Far more print magazines will take your work than you might suppose, provided the article or poem enhances the publication and adds to readers' enjoyment. Your first step is to research the print magazine market carefully, starting with well-known guides, the first of which may be in your local library or community centre:
The Writers Handbook edited by Barry Turner. Pan. Publishers, professional organizations and advice.
The Poetry Business by Peter Finch. 1994. Seren. Bridgend, Wales. 131 pp. Now dated but well-night comprehensive account of the UK poetry scene. Includes self-publication, competitions, workshops, poetry organizations.
Lights List 2000 The Lighthouse, 37 The Meadows, Berwick upon Tweed, Northumberland, TD15 1NY, Great Britain. Lists 1450 small presses in English-speaking world, approx. 600 in the USA.
Poet's Market. 1507 Dana Avenue, Cincinnati, OH 45207 US markets.
Dustbook's Directory of Poetry Publishers. Over 2000 outlets listed.
Writer's Notes. Markets and information for Canadian writers.
Writers Net. Internet directory of writers, editors, publishers and literary agents.
The Poetry Machine. Excellent directory of poetry magazines in USA, Canada and beyond. Focuses on small presses and not always up to date.
The Poetry Resource. Extensive, including poetry publishers.
Poetry Publishers Who Accept Email Submissions. More than the usual small presses.
Poetry Society of America. Extensive list of poetry book publishers, etc.
Poetry Kit. Good listing for the UK, USA and elsewhere.
About. Some 40 small presses listed, not specifically poetry.
General Print Directories
Yes, a lot of work, and it will help to be systematic. Make an extended table in which each possible outlet is assessed with regard to style, poem length, theme, quality and payment (if any). There should be dozens, perhaps hundreds.
But you haven't finished yet. All serious poets know these poetry magazines. To steal a march on the competition, you'll need to go through the more general directories:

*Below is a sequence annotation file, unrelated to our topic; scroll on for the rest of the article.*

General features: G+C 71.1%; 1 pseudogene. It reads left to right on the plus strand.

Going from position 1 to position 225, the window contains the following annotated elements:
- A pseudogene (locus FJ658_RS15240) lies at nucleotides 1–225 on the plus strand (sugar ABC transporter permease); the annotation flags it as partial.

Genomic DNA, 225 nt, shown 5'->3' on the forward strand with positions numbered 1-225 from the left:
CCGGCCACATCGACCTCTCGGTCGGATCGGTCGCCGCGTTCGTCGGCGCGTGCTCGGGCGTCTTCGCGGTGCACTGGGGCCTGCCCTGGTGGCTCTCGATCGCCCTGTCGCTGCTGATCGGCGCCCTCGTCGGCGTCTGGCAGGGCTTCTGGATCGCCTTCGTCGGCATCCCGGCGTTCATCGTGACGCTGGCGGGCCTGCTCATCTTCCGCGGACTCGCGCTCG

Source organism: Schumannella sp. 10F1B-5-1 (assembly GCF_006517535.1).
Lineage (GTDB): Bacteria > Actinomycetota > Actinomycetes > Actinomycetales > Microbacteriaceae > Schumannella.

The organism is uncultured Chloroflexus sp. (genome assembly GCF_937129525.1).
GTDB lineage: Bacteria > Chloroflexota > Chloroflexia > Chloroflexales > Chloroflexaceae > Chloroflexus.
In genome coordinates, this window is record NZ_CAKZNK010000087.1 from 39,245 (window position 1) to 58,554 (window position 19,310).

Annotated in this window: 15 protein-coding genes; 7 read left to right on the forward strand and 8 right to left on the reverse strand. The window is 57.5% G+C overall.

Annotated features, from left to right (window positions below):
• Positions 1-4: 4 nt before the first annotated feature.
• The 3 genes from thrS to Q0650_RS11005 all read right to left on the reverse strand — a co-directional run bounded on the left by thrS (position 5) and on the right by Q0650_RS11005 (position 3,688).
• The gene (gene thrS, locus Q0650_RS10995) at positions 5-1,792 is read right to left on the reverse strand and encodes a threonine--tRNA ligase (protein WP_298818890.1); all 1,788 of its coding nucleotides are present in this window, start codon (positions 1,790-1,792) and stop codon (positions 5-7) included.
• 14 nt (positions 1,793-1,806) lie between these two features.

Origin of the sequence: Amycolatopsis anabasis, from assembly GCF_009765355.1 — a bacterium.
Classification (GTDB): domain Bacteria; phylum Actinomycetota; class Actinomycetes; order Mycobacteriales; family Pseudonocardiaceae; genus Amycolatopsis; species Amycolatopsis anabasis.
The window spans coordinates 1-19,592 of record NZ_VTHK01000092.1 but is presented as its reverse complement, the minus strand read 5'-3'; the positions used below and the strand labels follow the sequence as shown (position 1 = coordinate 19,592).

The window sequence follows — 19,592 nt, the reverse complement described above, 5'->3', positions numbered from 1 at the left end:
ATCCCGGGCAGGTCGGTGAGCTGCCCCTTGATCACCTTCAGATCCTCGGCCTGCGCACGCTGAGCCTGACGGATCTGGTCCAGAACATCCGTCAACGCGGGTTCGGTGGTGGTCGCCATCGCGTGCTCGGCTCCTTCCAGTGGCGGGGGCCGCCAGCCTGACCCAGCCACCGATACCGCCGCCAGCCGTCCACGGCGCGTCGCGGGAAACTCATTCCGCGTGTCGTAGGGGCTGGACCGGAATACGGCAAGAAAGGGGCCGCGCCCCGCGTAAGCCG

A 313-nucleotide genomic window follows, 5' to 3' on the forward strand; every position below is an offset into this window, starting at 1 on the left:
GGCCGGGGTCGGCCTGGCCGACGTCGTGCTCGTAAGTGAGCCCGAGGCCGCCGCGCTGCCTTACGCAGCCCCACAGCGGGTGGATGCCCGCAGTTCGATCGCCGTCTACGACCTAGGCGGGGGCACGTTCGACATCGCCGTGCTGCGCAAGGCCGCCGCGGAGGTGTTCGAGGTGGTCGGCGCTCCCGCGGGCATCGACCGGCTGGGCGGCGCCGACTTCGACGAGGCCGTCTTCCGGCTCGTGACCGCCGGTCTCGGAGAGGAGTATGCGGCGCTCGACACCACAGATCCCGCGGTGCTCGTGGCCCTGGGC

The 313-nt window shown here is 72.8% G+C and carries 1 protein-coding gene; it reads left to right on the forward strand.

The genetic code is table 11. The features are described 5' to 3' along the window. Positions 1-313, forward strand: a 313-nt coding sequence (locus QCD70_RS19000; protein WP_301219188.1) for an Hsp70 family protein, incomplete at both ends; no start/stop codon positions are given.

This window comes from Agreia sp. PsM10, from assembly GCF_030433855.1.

Books in Print. Bowker's listing of US publishers.
Gebbie's. All U.S. print and broadcast media, including newspapers, trade and consumer magazines.
Gale Directory. Educational publishing for libraries, schools and businesses.
Parrot Media Network. Extensive listings of US media sources.
SRDS. Thorough coverage of USA media outlets.
MediaPost. Excellent information source: 35,000 listed in media people finder, and 3,000 articles.
Media UK. UK media community with extensive independent directory.
Magazine Directory. Several hundred listed.
Yahoo. Magazines listed under 50 odd headings.
Open Directory. Hundred of directories listed: worldwide.
And then turn your attention to specialist outlets. Many of your pieces are on flowers and pets? Think of gardening magazines and those catering for cat and dog lovers. Your articles or poems are set in a specific place or time? Consider regional and house magazines, or possibly a history or local history journal. Your library can help, and prolonged Internet searches even more. You'll be surprised by how varied are people's interests, and the range of publications set up to cater for them.
Of course you'll have to read the publications to pick up the nuances of the markets they serve, but again your local library can obtain copies of outlets likely to feature on your shortlist, and websites at least provide a glimpse. Print magazine means more than magazines specially catering for literary work, and commercial outlets may actually pay you.
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